These two Chevrolet Corvette Sting Ray Styling Cars, a 1963 convertible and 1964 coupe known respectively as the Harley J. Earl and Bill Mitchell Corvettes, will be offered together as one lot at the 2019 Mecum Kissimmee Auction. This is a singularly historic offering of two of the most significant one-off Corvettes in the model’s history, owned and driven by the two most influential and fascinating figures of the automotive design industry.
Born on November 22, 1893, in Hollywood, California, Harley J. Earl began his career as an automotive stylist while working in his father’s thriving coachbuilding business—Earl Automobile Works—designing custom bodies and automotive accessories. Soon after the firm was purchased by Hollywood Cadillac dealer Don Lee, Earl’s talents attracted the attention of Lawrence Fisher, the head of Cadillac, who, after viewing Earl’s portfolio while on a trip to California in 1925, hired him to design the 1927 LaSalle, which debuted in March 1927 to universal acclaim.
That success led Fisher and General Motors Chairman Alfred P. Sloan to appoint Earl as the head of GM’s new Art & Color Section, the automotive industry’s first in-house design studio. Earl innovated the use of freehand sketching and clay modeling as design tools, produced the first concept car (the Buick Y-Job) and the Motorama dream cars that followed, headed the design of the original Corvette, introduced jet-inspired tailfins, and with Sloan implemented the concepts of planned obsolescence and annual model changes to drive sales.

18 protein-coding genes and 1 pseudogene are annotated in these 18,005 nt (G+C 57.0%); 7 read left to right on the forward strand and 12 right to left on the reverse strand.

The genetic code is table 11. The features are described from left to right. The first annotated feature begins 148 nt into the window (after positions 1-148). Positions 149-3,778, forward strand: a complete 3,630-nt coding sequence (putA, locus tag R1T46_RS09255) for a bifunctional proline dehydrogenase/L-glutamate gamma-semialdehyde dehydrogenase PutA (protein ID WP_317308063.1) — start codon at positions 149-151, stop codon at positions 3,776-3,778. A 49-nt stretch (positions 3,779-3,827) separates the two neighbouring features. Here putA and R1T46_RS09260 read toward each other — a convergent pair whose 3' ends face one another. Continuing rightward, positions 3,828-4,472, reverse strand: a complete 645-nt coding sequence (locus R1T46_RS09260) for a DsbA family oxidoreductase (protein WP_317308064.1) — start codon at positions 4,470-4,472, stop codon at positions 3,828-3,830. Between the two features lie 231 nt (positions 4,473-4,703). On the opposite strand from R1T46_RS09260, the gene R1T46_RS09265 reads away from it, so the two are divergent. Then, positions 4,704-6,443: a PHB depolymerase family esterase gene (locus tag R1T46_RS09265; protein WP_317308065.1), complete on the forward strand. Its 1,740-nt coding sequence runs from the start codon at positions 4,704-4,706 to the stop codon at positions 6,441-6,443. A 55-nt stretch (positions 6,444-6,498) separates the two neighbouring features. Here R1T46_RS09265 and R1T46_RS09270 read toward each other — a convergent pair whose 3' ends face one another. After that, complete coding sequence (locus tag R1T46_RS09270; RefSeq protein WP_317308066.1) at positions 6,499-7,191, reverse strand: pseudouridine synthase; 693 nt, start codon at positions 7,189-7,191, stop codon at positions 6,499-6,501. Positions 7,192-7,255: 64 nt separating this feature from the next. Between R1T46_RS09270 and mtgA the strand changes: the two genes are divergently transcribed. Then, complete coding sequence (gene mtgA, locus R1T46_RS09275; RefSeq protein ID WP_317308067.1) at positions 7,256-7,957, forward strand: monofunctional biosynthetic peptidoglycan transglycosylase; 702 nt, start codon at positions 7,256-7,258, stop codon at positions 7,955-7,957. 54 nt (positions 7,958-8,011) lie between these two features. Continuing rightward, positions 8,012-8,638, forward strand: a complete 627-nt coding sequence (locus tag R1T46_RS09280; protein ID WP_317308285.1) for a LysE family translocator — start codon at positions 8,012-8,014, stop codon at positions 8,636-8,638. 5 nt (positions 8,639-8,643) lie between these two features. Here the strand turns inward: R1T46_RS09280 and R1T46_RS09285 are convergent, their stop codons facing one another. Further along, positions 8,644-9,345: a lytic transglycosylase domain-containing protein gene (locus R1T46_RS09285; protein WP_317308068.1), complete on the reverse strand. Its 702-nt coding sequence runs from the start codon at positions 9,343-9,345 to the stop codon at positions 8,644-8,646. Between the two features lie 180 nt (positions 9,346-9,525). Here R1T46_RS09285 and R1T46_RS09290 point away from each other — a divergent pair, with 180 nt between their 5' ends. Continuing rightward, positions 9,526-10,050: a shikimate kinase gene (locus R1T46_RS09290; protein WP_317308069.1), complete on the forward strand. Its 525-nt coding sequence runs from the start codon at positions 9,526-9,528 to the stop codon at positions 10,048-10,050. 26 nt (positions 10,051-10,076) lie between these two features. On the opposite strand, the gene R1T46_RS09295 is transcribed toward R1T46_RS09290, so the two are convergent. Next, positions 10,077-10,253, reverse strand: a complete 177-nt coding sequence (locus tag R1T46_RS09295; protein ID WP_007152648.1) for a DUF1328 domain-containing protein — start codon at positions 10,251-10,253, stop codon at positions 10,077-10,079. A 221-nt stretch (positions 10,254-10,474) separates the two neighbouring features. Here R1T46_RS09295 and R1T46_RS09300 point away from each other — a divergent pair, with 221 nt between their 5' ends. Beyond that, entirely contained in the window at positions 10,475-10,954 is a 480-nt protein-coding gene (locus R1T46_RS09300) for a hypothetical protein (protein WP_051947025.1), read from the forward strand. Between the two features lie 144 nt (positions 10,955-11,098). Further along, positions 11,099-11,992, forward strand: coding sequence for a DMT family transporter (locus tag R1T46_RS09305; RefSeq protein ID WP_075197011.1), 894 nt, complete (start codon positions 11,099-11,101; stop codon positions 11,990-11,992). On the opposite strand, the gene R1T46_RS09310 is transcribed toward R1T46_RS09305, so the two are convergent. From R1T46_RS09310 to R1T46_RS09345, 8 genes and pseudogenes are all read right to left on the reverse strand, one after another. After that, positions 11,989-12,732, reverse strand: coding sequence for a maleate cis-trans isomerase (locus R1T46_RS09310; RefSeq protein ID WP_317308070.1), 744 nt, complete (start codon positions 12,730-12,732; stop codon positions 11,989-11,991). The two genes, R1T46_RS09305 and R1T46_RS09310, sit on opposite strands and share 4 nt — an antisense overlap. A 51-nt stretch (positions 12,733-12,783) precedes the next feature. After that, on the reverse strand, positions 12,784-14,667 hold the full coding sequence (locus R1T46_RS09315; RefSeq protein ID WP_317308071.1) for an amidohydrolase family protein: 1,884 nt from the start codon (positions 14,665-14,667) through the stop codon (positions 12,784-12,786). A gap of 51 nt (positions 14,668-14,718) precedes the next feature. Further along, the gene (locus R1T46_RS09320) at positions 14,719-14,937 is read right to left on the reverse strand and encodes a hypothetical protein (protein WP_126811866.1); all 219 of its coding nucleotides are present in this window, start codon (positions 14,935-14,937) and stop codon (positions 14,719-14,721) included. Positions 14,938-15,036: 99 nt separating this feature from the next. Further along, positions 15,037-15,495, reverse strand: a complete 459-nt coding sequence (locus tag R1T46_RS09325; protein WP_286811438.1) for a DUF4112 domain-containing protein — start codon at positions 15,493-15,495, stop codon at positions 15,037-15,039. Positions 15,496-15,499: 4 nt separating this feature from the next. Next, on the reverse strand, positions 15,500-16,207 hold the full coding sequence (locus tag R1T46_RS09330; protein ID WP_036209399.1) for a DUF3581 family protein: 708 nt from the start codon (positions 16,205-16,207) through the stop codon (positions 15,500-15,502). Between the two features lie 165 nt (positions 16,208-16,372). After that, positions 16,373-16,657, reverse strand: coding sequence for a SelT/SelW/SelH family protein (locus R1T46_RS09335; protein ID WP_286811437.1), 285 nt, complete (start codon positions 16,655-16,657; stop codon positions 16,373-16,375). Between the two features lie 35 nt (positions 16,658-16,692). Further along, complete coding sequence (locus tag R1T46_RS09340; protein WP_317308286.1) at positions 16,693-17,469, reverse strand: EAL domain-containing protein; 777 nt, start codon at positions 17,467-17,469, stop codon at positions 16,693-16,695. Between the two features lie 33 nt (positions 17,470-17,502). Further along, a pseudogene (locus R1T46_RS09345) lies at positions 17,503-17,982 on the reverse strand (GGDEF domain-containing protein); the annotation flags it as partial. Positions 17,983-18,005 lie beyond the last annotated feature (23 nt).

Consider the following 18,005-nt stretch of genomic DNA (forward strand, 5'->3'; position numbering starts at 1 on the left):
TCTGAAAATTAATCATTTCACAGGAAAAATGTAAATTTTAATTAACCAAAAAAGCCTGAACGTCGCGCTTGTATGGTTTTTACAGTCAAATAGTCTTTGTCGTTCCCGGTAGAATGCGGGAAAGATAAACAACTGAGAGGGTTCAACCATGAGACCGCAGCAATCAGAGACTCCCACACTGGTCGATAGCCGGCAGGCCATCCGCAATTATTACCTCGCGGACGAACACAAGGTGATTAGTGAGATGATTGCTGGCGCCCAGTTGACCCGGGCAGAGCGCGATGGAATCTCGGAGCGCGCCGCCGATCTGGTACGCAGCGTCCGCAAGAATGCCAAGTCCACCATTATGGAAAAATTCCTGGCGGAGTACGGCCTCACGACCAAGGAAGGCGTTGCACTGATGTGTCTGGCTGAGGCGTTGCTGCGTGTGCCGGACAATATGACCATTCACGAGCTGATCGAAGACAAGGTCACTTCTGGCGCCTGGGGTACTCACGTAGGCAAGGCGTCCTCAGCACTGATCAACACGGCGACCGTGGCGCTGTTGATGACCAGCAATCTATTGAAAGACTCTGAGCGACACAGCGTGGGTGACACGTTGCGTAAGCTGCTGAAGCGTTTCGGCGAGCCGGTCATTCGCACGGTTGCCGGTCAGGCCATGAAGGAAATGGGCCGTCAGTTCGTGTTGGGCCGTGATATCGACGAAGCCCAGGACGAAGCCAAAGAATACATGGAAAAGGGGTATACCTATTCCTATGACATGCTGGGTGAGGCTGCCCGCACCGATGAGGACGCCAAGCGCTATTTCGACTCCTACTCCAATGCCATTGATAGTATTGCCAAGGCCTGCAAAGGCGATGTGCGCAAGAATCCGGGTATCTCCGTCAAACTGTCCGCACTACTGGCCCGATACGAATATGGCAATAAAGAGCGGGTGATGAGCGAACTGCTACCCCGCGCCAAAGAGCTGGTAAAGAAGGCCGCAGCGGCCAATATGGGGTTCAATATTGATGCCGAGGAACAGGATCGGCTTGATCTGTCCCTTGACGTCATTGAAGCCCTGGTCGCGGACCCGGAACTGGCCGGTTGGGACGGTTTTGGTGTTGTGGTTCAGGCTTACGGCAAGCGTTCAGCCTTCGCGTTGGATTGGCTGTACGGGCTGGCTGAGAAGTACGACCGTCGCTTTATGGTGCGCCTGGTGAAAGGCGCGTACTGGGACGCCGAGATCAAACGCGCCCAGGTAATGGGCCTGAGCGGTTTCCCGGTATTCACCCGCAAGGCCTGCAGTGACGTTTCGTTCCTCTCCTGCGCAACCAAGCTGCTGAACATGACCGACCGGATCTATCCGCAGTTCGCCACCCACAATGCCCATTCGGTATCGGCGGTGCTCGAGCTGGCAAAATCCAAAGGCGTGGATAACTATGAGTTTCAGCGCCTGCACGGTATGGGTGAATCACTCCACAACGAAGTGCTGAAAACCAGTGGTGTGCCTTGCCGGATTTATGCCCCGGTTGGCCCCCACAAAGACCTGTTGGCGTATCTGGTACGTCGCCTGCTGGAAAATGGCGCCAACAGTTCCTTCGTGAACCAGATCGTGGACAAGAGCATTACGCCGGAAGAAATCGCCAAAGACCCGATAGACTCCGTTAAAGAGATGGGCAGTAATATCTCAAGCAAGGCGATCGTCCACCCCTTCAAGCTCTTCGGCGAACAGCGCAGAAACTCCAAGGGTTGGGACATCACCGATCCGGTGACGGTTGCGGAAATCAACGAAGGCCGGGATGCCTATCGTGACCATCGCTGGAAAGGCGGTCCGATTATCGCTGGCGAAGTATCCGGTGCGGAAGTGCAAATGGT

An imposing figure at 6 foot 4 inches tall with a famously flamboyant sense of fashion and a fiery temper, Earl groomed Bill Mitchell to succeed him as head of the renamed GM Design Studio, passing the baton to Mitchell upon retiring in 1958. Today, Harley Earl is widely accepted as the man who introduced “style and color” to the American automotive industry, and combined with his successor, Bill Mitchell, the pair controlled the direction of General Motors’ design and styling for most of the 20th century.
Mitchell joined General Motors’ future Design Studio in 1936 when it was still known as the Art & Color Section. Under Earl’s guidance, Mitchell developed his artist’s sensibilities into a philosophy that would guide General Motors product design from the Earl-dominated chromed-and-finned postwar era to its greatest heights in the 1960s and ‘70s with a cleanly rendered and elegant product line that set the aesthetic standard for the American car industry.
A true design visionary, Mitchell was responsible for several all-time classics, most notably the 1963-67 Corvette Sting Ray and the 1963-65 Buick Riviera, the self-professed pride of his career. A hard-living individualist in the classic mold, Mitchell reigned over the GM Design Studio from 1958 until 1977 with an often-dictatorial hand and a larger-than-life personality that could both anger and inspire those who worked for him. Love him or hate him, his contemporaries were all sure of Mitchell’s stature as the pre-eminent automotive designer of his time.
Produced under Shop Order 10323, the Harley Earl Corvette, a 1963 convertible, was gifted to Earl by GM Design, who delivered it to the driveway of his home in Palm Beach, Florida. Earl used the car as a personal driver for two years and drove it as the parade car at the 1965 Daytona 500 when he served as grand marshal. To this day, the trophy presented to the winner of the Daytona 500 is named “The Harley J. Earl Trophy.” Interestingly, while the Earl Corvette bears a 1963 serial number, it incorporates numerous 1965 production components, including the hood and exterior emblems, interior control knobs and 4-wheel disc brakes.
It also displays a number of items that never saw production, most notably the distinctive side-exit exhaust pipes exiting through openings behind the front wheel wells and extending rearward within chromed channels in place of the standard lower sill trim strips. Only four Corvettes were ever built with this custom exhaust system: the original 1961 Mako Shark, the Harley Earl car, the Bunkie Knudsen car and the Chicago Auto Show car.